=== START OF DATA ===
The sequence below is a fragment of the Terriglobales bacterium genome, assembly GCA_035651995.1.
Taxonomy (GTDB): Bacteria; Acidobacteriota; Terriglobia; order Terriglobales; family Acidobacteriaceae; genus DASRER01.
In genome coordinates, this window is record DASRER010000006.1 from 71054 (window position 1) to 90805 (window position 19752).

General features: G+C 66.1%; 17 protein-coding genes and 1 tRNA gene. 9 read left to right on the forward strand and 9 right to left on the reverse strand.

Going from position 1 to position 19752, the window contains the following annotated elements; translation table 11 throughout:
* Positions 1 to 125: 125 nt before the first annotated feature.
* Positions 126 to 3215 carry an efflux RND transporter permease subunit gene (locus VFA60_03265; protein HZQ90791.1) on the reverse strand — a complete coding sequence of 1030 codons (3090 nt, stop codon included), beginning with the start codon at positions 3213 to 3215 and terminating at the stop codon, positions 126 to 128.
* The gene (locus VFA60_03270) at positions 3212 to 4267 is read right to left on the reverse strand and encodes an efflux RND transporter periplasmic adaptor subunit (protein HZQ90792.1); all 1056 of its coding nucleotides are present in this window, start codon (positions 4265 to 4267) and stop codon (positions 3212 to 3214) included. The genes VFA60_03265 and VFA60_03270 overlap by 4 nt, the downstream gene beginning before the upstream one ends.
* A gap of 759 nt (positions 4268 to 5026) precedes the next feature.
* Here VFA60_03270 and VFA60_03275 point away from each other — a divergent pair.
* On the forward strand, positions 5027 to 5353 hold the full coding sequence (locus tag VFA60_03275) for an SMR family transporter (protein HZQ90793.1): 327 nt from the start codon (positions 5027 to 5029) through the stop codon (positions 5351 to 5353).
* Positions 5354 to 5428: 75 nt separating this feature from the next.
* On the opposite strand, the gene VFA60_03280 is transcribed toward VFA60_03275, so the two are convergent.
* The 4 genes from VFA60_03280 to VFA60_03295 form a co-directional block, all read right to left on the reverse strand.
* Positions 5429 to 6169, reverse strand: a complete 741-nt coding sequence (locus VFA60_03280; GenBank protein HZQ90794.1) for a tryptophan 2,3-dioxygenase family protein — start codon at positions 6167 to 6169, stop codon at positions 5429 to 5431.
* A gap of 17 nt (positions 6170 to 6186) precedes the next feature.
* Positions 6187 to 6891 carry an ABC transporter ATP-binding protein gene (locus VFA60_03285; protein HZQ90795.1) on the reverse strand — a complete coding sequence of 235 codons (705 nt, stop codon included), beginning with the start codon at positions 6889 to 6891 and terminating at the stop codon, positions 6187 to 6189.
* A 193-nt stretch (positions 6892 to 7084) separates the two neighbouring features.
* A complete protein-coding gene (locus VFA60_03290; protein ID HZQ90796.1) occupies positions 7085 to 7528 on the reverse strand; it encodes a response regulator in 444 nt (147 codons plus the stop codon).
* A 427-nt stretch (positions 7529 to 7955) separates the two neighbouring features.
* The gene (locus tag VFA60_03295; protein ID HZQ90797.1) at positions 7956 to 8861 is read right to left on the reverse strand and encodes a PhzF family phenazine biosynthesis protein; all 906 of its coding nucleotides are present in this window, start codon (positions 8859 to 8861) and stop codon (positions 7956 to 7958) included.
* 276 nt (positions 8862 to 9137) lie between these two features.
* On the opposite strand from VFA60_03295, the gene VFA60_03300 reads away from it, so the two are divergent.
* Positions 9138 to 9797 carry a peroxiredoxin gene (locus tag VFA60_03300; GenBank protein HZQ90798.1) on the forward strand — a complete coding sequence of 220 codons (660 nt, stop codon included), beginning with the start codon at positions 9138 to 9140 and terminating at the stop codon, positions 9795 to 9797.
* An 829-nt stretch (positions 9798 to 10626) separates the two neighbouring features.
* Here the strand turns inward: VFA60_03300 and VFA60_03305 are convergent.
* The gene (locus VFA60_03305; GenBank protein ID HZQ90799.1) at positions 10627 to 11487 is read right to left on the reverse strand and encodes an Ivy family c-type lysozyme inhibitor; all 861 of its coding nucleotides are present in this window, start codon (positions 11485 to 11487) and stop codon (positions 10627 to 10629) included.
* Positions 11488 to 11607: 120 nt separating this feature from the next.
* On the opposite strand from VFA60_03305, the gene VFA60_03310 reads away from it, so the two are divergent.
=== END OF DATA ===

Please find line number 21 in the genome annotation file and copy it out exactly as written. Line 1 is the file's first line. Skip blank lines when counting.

* The gene (locus tag VFA60_03295; protein ID HZQ90797.1) at positions 7956 to 8861 is read right to left on the reverse strand and encodes a PhzF family phenazine biosynthesis protein; all 906 of its coding nucleotides are present in this window, start codon (positions 8859 to 8861) and stop codon (positions 7956 to 7958) included.